Journalists fall victim to spreading bad science all the time. In fact, a science journalist once tried to call attention to the problem by duping worldwide media organizations into spreading bad reporting about the most clickbait-y of all health/nutrition subjects: chocolate and weight loss.

 

Chocolate and weight loss might not seem like that big of a deal, but by being uncritical about the quality of scientific research and disseminating bad information or misinformation or even pseudo-science, journalists are doing everyone a disservice.

 

We asked Dr. Rebecca Goldin — director of STATS at Sense About Science USA, an organization dedicated to helping journalists understand statistics and a professor at George Mason University — about how to read and be skeptical about scientific studies.

 

1. Evaluate the study for yourself

Don’t rely on the press release, and if another news outlet has covered the same study, don’t trust that the reporter got it right. When you’re looking at the study, you’re trying to understand the study design.

 

The study design refers to the methodology: what question was the study trying to answer, how did researchers collect and evaluate the data to answer this question, and do the data ultimately answer the question.

 

This can reveal whether there are shortcomings or limitations in the way the study was conducted, and it can help you understand whether a link between two things (like eating chocolate and weight loss) shows causation or only correlation.

 

Dr. Goldin says you shouldn’t just presume that the study was well-designed. “A lot of times [researchers] haven’t designed [studies] well, and other times they’ve designed them as well as they could, but there are limitations, and its important to wrap our heads around those limitations,” she says.

 

2. Ask an independent expert

Independent experts who don’t have any investment in the study can help you understand study design, limitations and biases, explain what the numbers mean and help you do the math, and finally, help you assess whether or not the study is significant. And like in all journalism, you want the credibility of an independent expert’s voice in your reporting.

 

3. Share details on the study design in your story

An important number you’re looking for is the sample size. The sample just means the number of subjects involved in the experiment. If the sample size is small, you should be wary.

 

Researchers will often phrase the findings of the study in a more measured way than the press release. And as Dr. Goldin said, you’re trying to figure out what the limitations are of the study.

 

Researchers will disclose these in the study itself, and you should try to understand it and explain it to your audience. Finally, don’t just rely on data that are statistically significant (meaning that it is very unlikely that the results could have occurred by chance) but ask whether the results are clinically significant.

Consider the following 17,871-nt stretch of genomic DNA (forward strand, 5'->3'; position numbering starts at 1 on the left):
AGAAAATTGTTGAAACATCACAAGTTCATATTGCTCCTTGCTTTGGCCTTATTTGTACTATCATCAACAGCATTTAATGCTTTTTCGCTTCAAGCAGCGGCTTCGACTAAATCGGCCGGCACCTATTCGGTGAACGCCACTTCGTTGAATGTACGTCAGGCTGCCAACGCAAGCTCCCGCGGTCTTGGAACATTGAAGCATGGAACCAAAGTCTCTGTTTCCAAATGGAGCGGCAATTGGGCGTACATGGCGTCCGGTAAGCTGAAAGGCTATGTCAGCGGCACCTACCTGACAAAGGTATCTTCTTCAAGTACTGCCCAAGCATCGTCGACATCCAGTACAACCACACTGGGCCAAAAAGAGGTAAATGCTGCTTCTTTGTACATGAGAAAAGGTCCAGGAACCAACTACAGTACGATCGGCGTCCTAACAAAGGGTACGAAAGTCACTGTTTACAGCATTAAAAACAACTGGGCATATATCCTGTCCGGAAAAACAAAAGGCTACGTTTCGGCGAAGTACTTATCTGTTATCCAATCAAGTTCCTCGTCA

“Statistical significance is a technical word,” Dr. Goldin says. “Clinical significance is something we can all understand: Is the work important? Is the outcome something we really care about?”

 

4. Put percentages in context

Numbers can be misleading if they’re not put in context.

 

Here is a simplified version of a hypothetical scenario Dr. Goldin used to explain the concept to me:

 

Suppose a study looks at the risk of colon cancer between vegetarians and meat-eaters. Its conclusion: Eating meat increases the risk of developing colon cancer by 20 percent. That seems significant.

 

When you look at the actual numbers in this hypothetical study, you see that 5 in 100 of the vegetarians developed colon cancer, and 6 in 100 of the meat eaters developed colon cancer. That’s a 20 percent relative increased risk of developing colon cancer for meat eaters — but only a one percentage point difference (5 percent vs. 6 percent) between each group’s risk of developing cancer, which isn’t as significant.

 

Keep that in mind when writing your story — be wary of percentage increases or decreases in risk and try to put it in the context of the actual risk.

 

5. Disclose conflicts of interest

Finally, sometimes studies are sponsored by industries that might want a certain outcome in the research. For instance, a pharmaceutical company sponsored this research about whether an ADHD drug could help reduce smoking.

 

If you find a conflict of interest, it doesn’t mean you shouldn’t report on the study. If you’ve done your due diligence, and it seems like the study is legitimate and newsworthy, you should report on it. But you should definitely disclose the conflict in your story.

 

Resources

Health News Review’s Toolkit

STAT at Sense About Science USA

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